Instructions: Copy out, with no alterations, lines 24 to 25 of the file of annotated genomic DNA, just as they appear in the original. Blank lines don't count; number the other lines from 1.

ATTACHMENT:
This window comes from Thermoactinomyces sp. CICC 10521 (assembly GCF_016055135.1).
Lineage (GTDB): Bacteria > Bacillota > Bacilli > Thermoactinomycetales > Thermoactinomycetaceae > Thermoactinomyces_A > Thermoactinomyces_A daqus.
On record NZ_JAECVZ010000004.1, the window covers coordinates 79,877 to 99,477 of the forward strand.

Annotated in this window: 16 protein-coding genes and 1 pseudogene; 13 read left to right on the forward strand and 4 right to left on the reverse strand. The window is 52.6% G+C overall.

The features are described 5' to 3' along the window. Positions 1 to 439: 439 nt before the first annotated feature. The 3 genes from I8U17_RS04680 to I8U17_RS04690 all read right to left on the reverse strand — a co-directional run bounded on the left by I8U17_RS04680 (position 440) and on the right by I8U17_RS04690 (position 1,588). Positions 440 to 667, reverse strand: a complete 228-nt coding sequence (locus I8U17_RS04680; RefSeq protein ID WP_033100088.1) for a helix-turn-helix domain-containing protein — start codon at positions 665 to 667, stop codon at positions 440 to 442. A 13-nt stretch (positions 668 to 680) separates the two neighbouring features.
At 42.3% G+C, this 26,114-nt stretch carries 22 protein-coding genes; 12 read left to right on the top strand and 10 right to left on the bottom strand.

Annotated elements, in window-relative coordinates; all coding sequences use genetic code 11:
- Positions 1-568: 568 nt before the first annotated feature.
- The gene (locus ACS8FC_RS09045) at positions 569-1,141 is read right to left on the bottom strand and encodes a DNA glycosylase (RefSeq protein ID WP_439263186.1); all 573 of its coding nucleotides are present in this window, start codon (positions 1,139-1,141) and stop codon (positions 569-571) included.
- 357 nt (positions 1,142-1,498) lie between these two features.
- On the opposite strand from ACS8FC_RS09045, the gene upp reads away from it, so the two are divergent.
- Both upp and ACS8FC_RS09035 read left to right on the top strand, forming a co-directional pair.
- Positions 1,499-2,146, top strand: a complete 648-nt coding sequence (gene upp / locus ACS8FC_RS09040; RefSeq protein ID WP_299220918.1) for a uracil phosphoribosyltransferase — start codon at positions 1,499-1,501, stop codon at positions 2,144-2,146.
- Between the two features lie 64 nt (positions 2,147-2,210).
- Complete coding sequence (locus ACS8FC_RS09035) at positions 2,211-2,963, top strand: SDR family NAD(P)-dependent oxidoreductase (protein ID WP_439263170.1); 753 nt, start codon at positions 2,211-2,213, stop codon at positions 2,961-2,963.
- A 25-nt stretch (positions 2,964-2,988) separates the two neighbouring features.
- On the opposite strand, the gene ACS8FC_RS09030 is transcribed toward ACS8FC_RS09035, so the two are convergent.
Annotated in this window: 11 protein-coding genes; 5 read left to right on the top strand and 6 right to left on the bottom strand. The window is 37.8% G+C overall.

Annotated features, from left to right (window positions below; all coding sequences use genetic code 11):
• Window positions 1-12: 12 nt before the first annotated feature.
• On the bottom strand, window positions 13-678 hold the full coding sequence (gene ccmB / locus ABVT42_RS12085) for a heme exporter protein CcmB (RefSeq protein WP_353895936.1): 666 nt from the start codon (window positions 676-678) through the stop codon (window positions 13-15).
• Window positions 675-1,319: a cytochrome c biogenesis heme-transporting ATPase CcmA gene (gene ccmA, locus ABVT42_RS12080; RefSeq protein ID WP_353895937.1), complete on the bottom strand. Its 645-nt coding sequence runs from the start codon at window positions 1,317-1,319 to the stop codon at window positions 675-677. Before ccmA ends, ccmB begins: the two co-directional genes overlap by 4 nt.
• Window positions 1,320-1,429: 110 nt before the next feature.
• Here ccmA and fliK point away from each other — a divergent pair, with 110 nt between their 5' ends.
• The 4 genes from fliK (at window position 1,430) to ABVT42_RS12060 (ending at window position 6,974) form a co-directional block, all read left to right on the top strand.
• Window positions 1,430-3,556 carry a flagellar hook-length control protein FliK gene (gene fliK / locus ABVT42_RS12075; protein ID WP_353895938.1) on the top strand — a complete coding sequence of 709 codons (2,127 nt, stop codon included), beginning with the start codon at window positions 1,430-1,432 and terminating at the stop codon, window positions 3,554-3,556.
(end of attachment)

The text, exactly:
• Here ccmA and fliK point away from each other — a divergent pair, with 110 nt between their 5' ends.
• The 4 genes from fliK (at window position 1,430) to ABVT42_RS12060 (ending at window position 6,974) form a co-directional block, all read left to right on the top strand.